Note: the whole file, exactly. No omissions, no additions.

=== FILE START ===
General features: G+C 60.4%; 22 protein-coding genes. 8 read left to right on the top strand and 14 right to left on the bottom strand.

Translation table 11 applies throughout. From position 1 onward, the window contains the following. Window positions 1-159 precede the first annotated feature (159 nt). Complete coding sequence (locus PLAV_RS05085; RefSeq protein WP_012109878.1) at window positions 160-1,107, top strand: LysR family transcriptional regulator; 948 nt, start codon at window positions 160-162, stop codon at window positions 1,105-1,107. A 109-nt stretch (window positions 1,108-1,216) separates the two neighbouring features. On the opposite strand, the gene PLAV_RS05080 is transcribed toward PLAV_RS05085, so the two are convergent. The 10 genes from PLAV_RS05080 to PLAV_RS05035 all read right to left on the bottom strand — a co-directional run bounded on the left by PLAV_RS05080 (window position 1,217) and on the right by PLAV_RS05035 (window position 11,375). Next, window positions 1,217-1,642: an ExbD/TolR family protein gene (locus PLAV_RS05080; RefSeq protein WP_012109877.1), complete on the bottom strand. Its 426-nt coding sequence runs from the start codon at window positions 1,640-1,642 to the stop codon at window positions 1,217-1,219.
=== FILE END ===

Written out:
General features: G+C 60.4%; 22 protein-coding genes. 8 read left to right on the top strand and 14 right to left on the bottom strand.

Translation table 11 applies throughout. From position 1 onward, the window contains the following. Window positions 1-159 precede the first annotated feature (159 nt). Complete coding sequence (locus PLAV_RS05085; RefSeq protein WP_012109878.1) at window positions 160-1,107, top strand: LysR family transcriptional regulator; 948 nt, start codon at window positions 160-162, stop codon at window positions 1,105-1,107. A 109-nt stretch (window positions 1,108-1,216) separates the two neighbouring features. On the opposite strand, the gene PLAV_RS05080 is transcribed toward PLAV_RS05085, so the two are convergent. The 10 genes from PLAV_RS05080 to PLAV_RS05035 all read right to left on the bottom strand — a co-directional run bounded on the left by PLAV_RS05080 (window position 1,217) and on the right by PLAV_RS05035 (window position 11,375). Next, window positions 1,217-1,642: an ExbD/TolR family protein gene (locus PLAV_RS05080; RefSeq protein WP_012109877.1), complete on the bottom strand. Its 426-nt coding sequence runs from the start codon at window positions 1,640-1,642 to the stop codon at window positions 1,217-1,219.